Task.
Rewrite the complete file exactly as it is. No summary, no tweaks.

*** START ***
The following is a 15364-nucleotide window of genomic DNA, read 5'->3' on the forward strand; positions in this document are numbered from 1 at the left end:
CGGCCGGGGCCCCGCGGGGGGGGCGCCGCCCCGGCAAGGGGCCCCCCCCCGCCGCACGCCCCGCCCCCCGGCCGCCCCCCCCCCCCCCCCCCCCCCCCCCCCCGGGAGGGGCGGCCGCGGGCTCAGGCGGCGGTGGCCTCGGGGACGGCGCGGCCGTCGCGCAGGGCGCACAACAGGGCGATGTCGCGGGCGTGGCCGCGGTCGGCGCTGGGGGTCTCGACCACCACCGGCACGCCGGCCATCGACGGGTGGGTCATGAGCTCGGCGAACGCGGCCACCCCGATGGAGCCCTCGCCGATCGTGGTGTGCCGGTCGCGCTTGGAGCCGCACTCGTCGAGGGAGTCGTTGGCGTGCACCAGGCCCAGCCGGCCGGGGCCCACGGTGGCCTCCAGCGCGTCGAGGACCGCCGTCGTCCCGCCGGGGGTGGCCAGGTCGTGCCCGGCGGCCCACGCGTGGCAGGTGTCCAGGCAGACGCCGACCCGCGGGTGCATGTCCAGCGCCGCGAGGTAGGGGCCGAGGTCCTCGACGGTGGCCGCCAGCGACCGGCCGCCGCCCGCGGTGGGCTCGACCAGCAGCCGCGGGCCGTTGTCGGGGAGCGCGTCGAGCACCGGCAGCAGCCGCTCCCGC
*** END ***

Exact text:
The following is a 15364-nucleotide window of genomic DNA, read 5'->3' on the forward strand; positions in this document are numbered from 1 at the left end:
CGGCCGGGGCCCCGCGGGGGGGGCGCCGCCCCGGCAAGGGGCCCCCCCCCGCCGCACGCCCCGCCCCCCGGCCGCCCCCCCCCCCCCCCCCCCCCCCCCCCCCGGGAGGGGCGGCCGCGGGCTCAGGCGGCGGTGGCCTCGGGGACGGCGCGGCCGTCGCGCAGGGCGCACAACAGGGCGATGTCGCGGGCGTGGCCGCGGTCGGCGCTGGGGGTCTCGACCACCACCGGCACGCCGGCCATCGACGGGTGGGTCATGAGCTCGGCGAACGCGGCCACCCCGATGGAGCCCTCGCCGATCGTGGTGTGCCGGTCGCGCTTGGAGCCGCACTCGTCGAGGGAGTCGTTGGCGTGCACCAGGCCCAGCCGGCCGGGGCCCACGGTGGCCTCCAGCGCGTCGAGGACCGCCGTCGTCCCGCCGGGGGTGGCCAGGTCGTGCCCGGCGGCCCACGCGTGGCAGGTGTCCAGGCAGACGCCGACCCGCGGGTGCATGTCCAGCGCCGCGAGGTAGGGGCCGAGGTCCTCGACGGTGGCCGCCAGCGACCGGCCGCCGCCCGCGGTGGGCTCGACCAGCAGCCGCGGGCCGTTGTCGGGGAGCGCGTCGAGCACCGGCAGCAGCCGCTCCCGC